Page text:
Teaching About Black Residents’ Contributions to Lexington’s History

“The story we tell is insufficient and inadequate, especially when it comes to Black history. We must remember that Black history IS American history.”

Governor Ralph S. Northam
Old Point Comfort, August 24th, 2019


Uncovering and Teaching Lexington’s Black History

Over the past year, Professor Sascha Goluboff, Director of the Office of Community Based Learning and Professor of Cultural Anthropology at Washington and Lee University, has led undergraduate students in uncovering the local history of Black citizens and entrepreneurs in Lexington. Through her course “Unheard Voices of Black Lexington,” students produced an interactive story map of Jim Crow era Black-owned businesses in Historic Lexington in partnership with the Rockbridge Historical Society and Rockbridge Regional Tourism. This map aims to increase awareness of Black residents’ contributions to Lexington’s history.

This website shares a similar goal by offering local educators access to relevant Black history documents and lesson ideas. Professor Goluboff also hopes to assist teachers in implementing the recommendations of the Virginia Commission of African American History Education in the Commonwealth by sharing these resources.

Historical Context of Lexington’s Black Population

In 1860, majority of Virginia’s Black population, predominately enslaved people, lived in the Tidewater and southern Piedmont regions of the state. The primary industry in these regions was tobacco and plantation agriculture. In the Valley and Ridge region of Virginia, where Lexington and Rockbridge County are located, the Black population was noticeably smaller. However, Black Americans west of the Blue Ridge mountains made notable contributions to their communities and to history.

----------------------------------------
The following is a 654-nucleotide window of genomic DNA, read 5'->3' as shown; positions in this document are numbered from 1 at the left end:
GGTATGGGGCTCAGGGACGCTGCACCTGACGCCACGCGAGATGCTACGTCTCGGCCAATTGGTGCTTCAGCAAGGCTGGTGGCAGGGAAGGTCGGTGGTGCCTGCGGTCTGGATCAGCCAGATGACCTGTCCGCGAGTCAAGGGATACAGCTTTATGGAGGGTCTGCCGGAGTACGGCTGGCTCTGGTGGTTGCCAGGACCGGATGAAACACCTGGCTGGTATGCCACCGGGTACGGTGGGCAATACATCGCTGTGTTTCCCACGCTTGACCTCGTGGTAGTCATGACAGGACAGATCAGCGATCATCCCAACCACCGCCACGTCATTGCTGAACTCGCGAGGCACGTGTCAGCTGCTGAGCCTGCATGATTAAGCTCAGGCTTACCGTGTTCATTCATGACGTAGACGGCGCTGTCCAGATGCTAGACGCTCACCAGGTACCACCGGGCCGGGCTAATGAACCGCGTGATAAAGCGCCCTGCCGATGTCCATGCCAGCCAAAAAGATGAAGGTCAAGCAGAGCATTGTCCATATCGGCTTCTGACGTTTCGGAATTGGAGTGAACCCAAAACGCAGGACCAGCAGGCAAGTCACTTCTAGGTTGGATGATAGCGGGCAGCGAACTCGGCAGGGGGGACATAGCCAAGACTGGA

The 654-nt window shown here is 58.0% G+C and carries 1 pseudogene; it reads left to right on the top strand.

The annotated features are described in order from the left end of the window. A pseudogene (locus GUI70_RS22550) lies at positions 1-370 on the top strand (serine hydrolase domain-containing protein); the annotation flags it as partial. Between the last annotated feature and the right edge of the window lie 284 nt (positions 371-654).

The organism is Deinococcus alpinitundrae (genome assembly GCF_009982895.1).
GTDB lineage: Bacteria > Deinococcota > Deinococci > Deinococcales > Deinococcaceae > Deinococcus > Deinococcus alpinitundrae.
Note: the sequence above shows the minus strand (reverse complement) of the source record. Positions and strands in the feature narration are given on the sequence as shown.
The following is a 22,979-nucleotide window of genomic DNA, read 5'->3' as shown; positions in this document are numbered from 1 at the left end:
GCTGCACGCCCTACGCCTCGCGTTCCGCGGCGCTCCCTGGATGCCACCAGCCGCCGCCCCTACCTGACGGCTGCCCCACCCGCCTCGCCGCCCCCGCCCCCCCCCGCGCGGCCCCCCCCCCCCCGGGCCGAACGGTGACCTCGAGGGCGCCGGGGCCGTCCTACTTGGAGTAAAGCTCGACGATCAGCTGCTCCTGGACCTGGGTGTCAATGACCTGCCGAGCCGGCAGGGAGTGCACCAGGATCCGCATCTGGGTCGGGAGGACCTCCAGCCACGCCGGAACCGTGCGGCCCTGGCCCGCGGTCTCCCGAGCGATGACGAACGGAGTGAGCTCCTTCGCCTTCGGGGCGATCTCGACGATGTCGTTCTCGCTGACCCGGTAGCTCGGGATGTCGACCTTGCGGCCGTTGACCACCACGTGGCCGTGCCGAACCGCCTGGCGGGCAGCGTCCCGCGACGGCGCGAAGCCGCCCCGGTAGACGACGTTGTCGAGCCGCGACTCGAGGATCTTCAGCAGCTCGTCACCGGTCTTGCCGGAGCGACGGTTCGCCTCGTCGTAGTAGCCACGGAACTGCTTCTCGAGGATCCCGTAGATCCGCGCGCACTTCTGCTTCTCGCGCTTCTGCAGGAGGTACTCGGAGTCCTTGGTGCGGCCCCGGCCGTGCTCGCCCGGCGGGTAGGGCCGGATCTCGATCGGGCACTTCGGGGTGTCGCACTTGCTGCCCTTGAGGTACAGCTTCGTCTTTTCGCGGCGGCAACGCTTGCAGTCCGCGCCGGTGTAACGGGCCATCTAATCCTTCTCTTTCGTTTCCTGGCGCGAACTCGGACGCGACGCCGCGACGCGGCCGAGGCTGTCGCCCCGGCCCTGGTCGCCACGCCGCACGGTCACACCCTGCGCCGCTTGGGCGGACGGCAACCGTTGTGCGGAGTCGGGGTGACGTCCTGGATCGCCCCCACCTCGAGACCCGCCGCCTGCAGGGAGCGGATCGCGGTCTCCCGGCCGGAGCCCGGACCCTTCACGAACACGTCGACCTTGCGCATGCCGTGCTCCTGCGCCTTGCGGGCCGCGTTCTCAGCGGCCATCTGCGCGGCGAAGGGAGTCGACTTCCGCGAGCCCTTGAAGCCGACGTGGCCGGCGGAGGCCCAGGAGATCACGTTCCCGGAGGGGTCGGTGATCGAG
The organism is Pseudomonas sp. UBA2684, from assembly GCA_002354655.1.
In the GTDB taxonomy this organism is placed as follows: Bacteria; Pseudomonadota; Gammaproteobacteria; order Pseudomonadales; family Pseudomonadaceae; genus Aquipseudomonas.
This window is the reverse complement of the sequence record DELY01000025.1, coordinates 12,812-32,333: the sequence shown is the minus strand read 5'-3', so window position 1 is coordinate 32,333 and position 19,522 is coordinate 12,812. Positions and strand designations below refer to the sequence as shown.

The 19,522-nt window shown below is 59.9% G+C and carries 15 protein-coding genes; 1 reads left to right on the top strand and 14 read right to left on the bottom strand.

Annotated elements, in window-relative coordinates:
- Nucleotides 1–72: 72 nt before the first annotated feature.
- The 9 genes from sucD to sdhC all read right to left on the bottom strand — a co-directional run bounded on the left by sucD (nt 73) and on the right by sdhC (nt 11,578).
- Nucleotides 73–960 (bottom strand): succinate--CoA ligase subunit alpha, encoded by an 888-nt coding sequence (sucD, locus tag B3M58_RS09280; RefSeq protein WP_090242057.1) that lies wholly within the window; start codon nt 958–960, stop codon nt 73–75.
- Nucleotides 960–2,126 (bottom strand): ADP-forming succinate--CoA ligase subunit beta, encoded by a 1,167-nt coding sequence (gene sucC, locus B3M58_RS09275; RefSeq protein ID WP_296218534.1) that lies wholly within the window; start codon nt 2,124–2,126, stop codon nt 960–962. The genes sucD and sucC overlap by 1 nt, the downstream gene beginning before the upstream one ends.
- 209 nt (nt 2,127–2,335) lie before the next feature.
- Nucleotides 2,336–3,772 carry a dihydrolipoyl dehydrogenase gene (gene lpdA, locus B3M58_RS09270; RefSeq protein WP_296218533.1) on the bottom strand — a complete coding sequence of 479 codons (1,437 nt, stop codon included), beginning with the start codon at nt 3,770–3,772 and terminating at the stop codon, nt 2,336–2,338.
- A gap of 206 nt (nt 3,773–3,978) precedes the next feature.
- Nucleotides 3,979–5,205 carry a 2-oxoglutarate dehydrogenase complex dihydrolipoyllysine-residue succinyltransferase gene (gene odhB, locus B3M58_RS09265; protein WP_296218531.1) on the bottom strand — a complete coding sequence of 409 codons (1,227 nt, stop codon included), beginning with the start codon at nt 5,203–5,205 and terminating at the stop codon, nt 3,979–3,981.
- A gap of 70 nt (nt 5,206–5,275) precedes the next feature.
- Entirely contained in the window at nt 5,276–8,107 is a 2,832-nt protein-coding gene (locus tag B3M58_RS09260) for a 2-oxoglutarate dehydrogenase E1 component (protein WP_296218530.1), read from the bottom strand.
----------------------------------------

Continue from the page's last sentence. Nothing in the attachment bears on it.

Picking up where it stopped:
Looking to Lexington and Rockbridge County, the Black population in these areas was unique in many ways. The percentage of freed Black people was higher in the city and the county than typical. During the antebellum period, the freed Black population steadily increased. This growth was the result of “birth to a white mother or free woman of color, manumission, or immigration from outside the county” (Eslinger). During the 1850s and the beginning of reconstruction, the Black population in Lexington comprised one-third of the city’s population, which was a unique statistic for a remote, small town. Black residents opened many successful businesses in the city and made important contributions to local and regional history. To learn more, explore our lessons on Harry and Eliza Walker and other local Black business owners.

Eslinger, Ellen. “‘Sable Spectres on Missions of Evil’: Free Blacks of Antebellum Rockbridge County, Virginia.” After the Backcountry: Rural Life in the Great Valley of Virginia, 1800-1900, edited by Kenneth E. Koons and Warren R. Hofstra, Univ. of Tennessee Press, 2000, pp. 194–205. 

“A critical pedagogy of place ultimately encourages teachers and students to reinhabit their places, that is, to pursue the kind of social action that improves the social and ecological life of places, near and far, now and in the future.”

David A. Gruenewald


Enriching students and the community through local learning

Place-based education, PBE for short, furthers our understanding of the places in which we live and connects us to past and present residents through the histories that define our communities. When we learn more about the places in which we live, our respect and care for these localities tends to grow. David Gruenewald, Professor and Canada Research Chair of Environmental Education at Lakehead University, writes that “Place-based pedagogies are needed so that the education of citizens might have some direct bearing on the well-being of the social and ecological places people actually inhabit” (3). PBE aims to enrich not only the community but also the students by providing engaging experiences that “foster connection, exploration, and action in socio-ecological places ‘just beyond the classroom’” (9). Place-based education reaffirms the importance of the local and encourages students to carry their education outside of the classroom and into their own communities.

Gruenewald, David A. “The Best of Both Worlds: A Critical Pedagogy of Place.” Educational Researcher, vol. 32, no. 4, 2003, pp. 3–12. JSTOR, www.jstor.org/stable/3700002. Accessed 15 July 2021.

Contact us with any questions or if you would like to become involved in this project.

Office of Community Based Learning at Washington and Lee University


204 W. Washington St. Lexington, Va. 24450